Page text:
Monday, September 29, 2008

Mystery Beetle in Upstate South Carolina

This weekend I found a beetle that I haven't been able to identify, nor have I ever seen it before. Of course, this isn't saying much on both accounts. I'm hoping that someone out there can help me to i.d. this beautiful specimen. My first guess is that it is a member of the scarab family but I could be totally wrong. It was about 1" long and was in some leaf litter near a yellow jacket nest (most likely coincidental but you never know).

I'll be passing this link to Ted over at 'Beetles in the Bush' and put him to the test. Hopefully, he'll be able to tell me more about it.


Monday, September 22, 2008

The Nature Conservancy Protects Land in Pickens, South Carolina

For nearly a year now, I've been providing images to The Nature Conservancy and Upstate Forever to aide their conservation efforts at the Nine Times tract in Pickens, South Carolina. This tract is one of the richest botanical areas in the Southeast and the largest remaining contiguous tract of the land in South Carolina's Upstate. Plants such as Gorge Goldenrod and one of South Carolina's only two populations of monkshood (see image) exists here. Last week, I received the good news that The Nature Conservancy has purchased 560 acres of the property (Little Pink Mountain) from Upstate Forever and will now be managing it going forward. This opportunity was a result of a concerted effort between Upstate Forever & TNC among others.

Although there is still 1700 acres left to purchase, I feel confident that the remaining land will be protected from development. This is a great win for South Carolina and I'm so thankful to have been able to help in my own small way and I look forward to continuing to creating a photographic record of the property going-forward.

Read the official press release here.

Monday, September 15, 2008

Jumping The Rails in Georgetown

A week ago, I went down to Georgetown, South Carolina to photograph a couple of properties for an upcoming book project that I'm working on. This has been a unique experience for me because I, like most photographers, tend to spend weeks or months working a location when it comes to book projects. In this case, I have have had only a couple of days per property. This has certainly been challenging to say the least but in some ways it has really been a great learning experience. I have worked in the advertising industry for a number of years and have learned from my time as an art director that, when your client is flying you and a photographer hundreds of miles away to photograph a location, you don't have the option of coming home without any images. So, there is something refreshing and liberating about arriving a spot and accepting the fact that, no matter what, you've got to capture the essence of where you are at.

The down side to this is obviously that conditions, such as lighting, view-point, etc, can often be less than optimal. However, it also forces one to make images that you would possibly pass over in a better situation. The image that I've included above is of a blackwater branch that borders the property that I was visiting. "Visiting" is somewhat misleading because, when I arrived, there were heaps of "No Trespassing" signs and, so, since I'm not a fan of buckshot I had to rethink my strategy. It then occurred to me that one of the big reasons that the property was preserved was to protect the riparian corridor for this wetland area. I then realized that if I jumped the guard rail along the highway I would be able to gain a fairly decent view of the branch and as it turned out I was, thankfully, the only one who ended up firing a shot.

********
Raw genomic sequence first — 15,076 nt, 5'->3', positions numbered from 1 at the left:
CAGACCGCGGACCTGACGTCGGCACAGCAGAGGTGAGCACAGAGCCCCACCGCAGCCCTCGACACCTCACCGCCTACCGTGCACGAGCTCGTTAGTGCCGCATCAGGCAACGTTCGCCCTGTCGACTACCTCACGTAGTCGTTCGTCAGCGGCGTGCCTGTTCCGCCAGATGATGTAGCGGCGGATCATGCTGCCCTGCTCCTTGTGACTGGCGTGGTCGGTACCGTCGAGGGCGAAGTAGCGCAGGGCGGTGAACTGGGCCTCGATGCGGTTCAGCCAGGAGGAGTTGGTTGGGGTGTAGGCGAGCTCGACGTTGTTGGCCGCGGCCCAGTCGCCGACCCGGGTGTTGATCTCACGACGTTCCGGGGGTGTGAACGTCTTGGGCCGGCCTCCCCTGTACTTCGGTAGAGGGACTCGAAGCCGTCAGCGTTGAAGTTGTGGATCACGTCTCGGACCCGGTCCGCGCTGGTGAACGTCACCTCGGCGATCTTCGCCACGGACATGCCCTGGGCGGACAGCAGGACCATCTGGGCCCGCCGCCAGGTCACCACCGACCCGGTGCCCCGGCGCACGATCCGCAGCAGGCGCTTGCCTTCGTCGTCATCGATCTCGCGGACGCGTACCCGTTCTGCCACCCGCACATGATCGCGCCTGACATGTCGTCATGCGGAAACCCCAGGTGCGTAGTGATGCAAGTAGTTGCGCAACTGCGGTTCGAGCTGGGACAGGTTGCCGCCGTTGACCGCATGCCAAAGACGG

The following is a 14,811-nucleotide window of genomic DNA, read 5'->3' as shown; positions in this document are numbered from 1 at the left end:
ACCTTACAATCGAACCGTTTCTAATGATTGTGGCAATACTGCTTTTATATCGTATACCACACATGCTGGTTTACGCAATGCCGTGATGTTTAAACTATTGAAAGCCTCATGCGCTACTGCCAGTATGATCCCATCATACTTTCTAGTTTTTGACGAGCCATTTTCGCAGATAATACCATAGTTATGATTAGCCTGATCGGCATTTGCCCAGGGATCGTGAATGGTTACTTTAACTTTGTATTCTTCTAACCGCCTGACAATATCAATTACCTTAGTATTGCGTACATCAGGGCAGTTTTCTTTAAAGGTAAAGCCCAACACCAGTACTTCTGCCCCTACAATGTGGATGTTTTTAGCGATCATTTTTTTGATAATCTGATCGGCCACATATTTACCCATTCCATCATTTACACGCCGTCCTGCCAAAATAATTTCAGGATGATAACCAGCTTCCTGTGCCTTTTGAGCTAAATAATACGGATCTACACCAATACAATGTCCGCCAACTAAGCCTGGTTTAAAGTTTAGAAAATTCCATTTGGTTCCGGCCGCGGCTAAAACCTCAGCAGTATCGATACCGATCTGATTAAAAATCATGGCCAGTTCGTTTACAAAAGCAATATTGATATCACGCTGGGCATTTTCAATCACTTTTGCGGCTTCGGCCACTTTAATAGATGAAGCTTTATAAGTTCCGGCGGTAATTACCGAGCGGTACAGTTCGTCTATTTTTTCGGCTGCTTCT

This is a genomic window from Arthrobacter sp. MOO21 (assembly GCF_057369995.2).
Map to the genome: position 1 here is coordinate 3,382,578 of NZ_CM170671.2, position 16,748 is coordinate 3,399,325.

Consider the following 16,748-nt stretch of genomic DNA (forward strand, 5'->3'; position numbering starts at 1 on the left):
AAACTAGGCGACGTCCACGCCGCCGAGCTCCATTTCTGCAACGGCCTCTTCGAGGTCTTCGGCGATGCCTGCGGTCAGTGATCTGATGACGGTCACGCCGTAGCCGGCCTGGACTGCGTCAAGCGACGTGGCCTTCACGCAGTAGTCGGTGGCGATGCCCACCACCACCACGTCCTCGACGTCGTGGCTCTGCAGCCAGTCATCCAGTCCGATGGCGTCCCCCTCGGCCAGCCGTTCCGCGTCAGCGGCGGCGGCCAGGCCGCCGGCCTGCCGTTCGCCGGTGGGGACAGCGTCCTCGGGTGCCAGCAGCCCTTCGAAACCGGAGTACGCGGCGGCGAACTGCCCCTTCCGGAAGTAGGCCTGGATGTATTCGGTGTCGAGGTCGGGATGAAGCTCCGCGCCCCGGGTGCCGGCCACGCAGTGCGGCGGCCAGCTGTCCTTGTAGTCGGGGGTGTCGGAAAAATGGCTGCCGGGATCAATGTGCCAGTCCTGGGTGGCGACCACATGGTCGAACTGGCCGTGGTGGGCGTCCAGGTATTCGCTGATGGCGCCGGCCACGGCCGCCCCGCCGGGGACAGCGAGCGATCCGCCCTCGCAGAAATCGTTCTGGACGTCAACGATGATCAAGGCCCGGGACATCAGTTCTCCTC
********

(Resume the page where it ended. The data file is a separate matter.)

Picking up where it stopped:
Monday, September 1, 2008

Blackwater, sunburns and (no) gopher tortoises in Aiken, South Carolina

On Sunday a friend and I –photographer Greg Kiniry– had a chance to spend the day photographing a couple of different properties in the vicinity of Aiken, South Carolina. The shoot was for a book project that we are both involved with that will hopefully be completed later this year. After meeting up with Greg a little after 5:00 am (okay...I was late), we rode down on a very foggy morning to the southwestern midlands of our state.

It is amazing how coastal this area appears although the ocean is a few hours away. Longleaf pines and wire grass dominated much of the areas that we were focusing on. One of the spots that we visited was the Aiken Gopher Tortoise Heritage Preserve in hopes of finding and photographing one one of these amazing and threatened animals for the project. Unfortunately, the heat was very intense by the time that we made our way to the preserve and I'm sure that any tortoises in the vicinity were eight feet underground along by then.

One of the sites that we were able to photograph well was a small creek/beaver pond that flowed into the south fork of the Edisto river. This beautiful blackwater wetland reflected the clouds like an ebony mirror and really made it very easy for us to create some nice landscape images. The water was full of wildlife including an anhinga, turtles and warblers. Although early morning and late afternoon are typically best for landscapes, I have found that with an interesting sky early afternoon works really well for these types of wetlands.